Yeah, that's the problem when you work on the preparing foods part of the equation. You don't get a chance to really connect with someone like you do in say a Habitat for Humanities situation or a Crisis hotline. There are organizations out there that will train you to help prevent the situation or to help people get on their feet. Look for shelters or organizations that provide job/housing/education assistance. Those will let you be a part of the solution and you can provide any skills you have to help people get on their feet. I plan to work closely as a Crisis Counselor for the Domestic Violence Hotline. When I had done it before, I was able to actually save a few lives and that was amazing. Of course, I had to pick them up in the middle of the night with only backpacks in the hood and make sure they had fake names and were safe for the night in a hotel room we provided but, it worked. So, keep an eye out for those and you'll find what you're looking for. If you need help looking, I can see what I can find in your area...do you live in Chicago?
January 09, 2012
No. I lived in Chicago for five years, but was forced back to my hometown of Buffalo when the economy crash took its ultimate toll on my life last year.

It's good to see that you're up to things like this and the crisis center. You just moved up a few notches on my cool list. I've done Habitat for Humanity and I tried to join Americorps, but could never send the application out because I couldn't figure out where my strengths were.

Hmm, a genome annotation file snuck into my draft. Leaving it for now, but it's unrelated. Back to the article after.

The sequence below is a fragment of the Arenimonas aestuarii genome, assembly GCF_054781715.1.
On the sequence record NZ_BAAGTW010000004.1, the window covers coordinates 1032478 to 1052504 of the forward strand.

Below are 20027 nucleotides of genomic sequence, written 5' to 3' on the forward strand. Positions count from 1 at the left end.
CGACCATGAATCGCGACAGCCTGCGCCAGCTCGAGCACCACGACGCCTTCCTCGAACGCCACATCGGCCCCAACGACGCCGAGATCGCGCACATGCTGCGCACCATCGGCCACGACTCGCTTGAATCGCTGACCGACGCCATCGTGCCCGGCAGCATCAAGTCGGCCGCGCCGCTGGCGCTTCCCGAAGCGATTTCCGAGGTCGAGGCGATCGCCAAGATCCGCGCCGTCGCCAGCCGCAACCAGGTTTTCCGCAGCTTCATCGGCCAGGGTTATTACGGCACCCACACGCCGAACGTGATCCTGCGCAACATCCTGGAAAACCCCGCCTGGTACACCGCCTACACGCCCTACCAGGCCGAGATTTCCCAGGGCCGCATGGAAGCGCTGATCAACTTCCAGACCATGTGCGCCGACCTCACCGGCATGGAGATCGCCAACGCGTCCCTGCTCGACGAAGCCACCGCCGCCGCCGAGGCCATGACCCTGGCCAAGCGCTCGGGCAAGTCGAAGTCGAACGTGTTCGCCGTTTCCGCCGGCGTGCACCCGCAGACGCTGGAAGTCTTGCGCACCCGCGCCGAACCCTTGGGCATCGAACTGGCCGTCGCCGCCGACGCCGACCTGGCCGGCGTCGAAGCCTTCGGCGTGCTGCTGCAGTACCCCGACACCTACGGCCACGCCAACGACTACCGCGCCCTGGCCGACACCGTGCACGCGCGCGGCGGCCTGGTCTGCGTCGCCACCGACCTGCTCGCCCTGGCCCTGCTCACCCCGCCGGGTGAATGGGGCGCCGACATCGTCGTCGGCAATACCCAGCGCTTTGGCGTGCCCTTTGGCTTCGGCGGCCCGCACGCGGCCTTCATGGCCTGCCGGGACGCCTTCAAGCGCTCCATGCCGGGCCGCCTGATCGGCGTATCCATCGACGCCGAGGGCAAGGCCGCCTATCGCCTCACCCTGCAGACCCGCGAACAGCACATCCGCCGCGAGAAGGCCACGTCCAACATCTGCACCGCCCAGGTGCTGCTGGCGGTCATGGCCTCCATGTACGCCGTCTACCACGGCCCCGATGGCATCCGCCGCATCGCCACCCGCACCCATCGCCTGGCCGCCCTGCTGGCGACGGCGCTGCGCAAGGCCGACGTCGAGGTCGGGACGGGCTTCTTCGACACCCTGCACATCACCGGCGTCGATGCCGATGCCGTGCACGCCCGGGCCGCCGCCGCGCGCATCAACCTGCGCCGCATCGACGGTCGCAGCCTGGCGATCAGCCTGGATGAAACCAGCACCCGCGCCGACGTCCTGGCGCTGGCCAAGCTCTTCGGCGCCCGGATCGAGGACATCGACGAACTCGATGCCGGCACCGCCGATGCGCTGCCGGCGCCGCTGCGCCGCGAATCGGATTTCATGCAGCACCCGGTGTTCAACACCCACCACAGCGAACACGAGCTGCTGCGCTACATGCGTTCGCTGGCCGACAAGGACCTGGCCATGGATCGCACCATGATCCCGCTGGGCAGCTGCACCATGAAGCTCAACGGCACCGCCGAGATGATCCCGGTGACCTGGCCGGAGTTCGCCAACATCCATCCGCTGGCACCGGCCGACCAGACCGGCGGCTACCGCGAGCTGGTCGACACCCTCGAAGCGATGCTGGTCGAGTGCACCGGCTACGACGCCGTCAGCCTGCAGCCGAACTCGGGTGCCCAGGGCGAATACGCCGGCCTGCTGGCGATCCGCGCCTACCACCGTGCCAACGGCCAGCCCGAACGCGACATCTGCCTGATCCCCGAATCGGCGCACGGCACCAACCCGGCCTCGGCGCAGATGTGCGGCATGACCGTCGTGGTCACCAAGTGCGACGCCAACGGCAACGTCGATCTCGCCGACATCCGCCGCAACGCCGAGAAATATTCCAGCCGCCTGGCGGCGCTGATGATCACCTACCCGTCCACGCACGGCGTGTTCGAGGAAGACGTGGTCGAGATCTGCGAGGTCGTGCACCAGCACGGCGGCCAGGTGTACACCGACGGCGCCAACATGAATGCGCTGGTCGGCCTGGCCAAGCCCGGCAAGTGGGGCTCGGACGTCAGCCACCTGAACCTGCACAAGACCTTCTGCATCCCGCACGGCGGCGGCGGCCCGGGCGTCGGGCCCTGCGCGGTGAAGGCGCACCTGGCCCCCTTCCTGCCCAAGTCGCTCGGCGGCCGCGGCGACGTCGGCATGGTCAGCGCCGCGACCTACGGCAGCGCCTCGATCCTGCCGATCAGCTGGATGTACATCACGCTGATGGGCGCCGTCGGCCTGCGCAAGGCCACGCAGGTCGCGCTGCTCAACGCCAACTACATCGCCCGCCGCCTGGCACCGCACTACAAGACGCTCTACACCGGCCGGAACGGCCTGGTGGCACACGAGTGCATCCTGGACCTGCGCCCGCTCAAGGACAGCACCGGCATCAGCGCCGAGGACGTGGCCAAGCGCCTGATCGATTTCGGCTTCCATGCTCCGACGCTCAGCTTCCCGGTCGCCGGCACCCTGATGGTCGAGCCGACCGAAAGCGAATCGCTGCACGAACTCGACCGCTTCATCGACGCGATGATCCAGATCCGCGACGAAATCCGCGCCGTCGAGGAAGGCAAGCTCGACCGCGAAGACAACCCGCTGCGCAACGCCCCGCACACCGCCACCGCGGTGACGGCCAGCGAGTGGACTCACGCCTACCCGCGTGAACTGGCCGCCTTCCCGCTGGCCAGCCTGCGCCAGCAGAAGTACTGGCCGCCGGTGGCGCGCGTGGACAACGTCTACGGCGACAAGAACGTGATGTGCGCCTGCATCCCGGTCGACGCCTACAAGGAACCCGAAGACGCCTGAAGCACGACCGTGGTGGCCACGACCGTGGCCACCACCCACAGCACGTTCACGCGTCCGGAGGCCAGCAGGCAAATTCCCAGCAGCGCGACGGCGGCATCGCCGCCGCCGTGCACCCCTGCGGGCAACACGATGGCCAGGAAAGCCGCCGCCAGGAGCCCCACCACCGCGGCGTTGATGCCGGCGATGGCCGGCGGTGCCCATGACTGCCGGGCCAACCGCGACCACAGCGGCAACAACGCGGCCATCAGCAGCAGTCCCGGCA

January 11, 2012
Thanks! I always have a hard time answering stuff like that because it's so subjective and usually they find strengths that I never considered strengths. I think you'd be safe just saying what you do best...and remember, especially with Americorps, anything can be used to help others. Also, though, don't they have a time commitment of 2 years or am I tripping? I think that's a great thing to get involved with!
 
January 04, 2012
I used to volunteer here with friends and at "Make a Wish" every now and then. I think it is time for me to get back to it. Happy New Year!
January 06, 2012
It's a great way to help out and it's easy. I think I may get more into Glide since you get to actually feed the homeless and make a connection. I'm also going to get back into being a Crisis Counselor for the Domestic Violence Hotline- it's so rewarding to give back to those that need help. I think you should def get back to it, they can use all the help they can get!
 
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Wiki


   

HOW THE FOOD BANK WORKS

 

We collect millions of pounds of food from growers, packers, processors, manufacturers, the USDA and grocery stores. This can include test-marketed products, items close to code date, produce that is the wrong shape or size for conventional markets and excess. Food drives are an important source of variety.

 

 

                                               

 

We truck donated food to our warehouse. Multiple tractor trailer loads of produce come in through the week – these precious, highly perishable items get moved through our warehouse within 24 hours.

 

                                               

                                               

 

Volunteers sort, repack and shelve almost ...